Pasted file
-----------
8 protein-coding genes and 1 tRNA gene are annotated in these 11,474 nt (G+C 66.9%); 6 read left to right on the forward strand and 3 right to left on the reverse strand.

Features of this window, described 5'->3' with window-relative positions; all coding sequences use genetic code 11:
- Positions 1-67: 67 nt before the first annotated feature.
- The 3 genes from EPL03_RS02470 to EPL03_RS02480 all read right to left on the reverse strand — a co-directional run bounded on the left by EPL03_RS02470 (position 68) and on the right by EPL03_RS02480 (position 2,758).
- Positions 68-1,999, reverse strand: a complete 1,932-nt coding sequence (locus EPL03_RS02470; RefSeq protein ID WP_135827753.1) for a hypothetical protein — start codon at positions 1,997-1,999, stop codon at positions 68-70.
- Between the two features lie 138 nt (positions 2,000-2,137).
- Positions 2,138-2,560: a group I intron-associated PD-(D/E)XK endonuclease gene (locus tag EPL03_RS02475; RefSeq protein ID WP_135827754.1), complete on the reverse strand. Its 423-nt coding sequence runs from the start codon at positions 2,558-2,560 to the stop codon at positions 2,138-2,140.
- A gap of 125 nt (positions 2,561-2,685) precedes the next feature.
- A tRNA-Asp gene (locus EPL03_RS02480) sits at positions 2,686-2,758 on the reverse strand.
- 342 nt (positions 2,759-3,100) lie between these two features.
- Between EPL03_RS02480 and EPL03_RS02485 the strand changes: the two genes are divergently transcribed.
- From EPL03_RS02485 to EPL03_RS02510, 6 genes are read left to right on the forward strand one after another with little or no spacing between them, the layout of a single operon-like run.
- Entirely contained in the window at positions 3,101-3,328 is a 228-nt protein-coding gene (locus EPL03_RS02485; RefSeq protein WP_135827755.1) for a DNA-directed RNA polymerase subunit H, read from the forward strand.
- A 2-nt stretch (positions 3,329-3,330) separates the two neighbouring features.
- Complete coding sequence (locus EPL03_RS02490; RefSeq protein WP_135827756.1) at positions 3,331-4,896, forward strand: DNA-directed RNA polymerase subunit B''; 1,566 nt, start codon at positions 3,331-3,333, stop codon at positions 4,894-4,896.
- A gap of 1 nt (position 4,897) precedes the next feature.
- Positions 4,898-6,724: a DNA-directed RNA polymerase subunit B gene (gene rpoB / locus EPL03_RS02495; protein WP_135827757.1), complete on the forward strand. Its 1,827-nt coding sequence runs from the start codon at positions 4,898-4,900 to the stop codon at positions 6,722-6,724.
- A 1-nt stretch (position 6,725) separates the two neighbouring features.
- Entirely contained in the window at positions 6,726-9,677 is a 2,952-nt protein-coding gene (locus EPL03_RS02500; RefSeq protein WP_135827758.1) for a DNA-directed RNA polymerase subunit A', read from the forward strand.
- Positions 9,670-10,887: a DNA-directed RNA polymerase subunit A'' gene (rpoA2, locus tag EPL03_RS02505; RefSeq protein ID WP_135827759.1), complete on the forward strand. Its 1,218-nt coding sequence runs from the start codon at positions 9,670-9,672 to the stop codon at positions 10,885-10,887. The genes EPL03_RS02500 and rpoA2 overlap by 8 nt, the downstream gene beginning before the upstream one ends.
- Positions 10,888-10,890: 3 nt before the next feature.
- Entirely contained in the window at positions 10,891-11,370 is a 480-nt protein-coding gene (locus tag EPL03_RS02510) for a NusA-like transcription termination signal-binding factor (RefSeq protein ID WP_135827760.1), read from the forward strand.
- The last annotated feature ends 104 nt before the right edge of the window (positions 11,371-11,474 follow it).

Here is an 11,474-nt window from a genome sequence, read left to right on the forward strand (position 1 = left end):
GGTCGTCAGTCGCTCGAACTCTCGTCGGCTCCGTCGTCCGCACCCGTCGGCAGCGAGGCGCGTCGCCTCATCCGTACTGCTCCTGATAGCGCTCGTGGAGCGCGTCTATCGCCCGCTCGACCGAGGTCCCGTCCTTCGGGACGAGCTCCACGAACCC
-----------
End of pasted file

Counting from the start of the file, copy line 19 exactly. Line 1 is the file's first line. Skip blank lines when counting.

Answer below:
- Entirely contained in the window at positions 6,726-9,677 is a 2,952-nt protein-coding gene (locus EPL03_RS02500; RefSeq protein WP_135827758.1) for a DNA-directed RNA polymerase subunit A', read from the forward strand.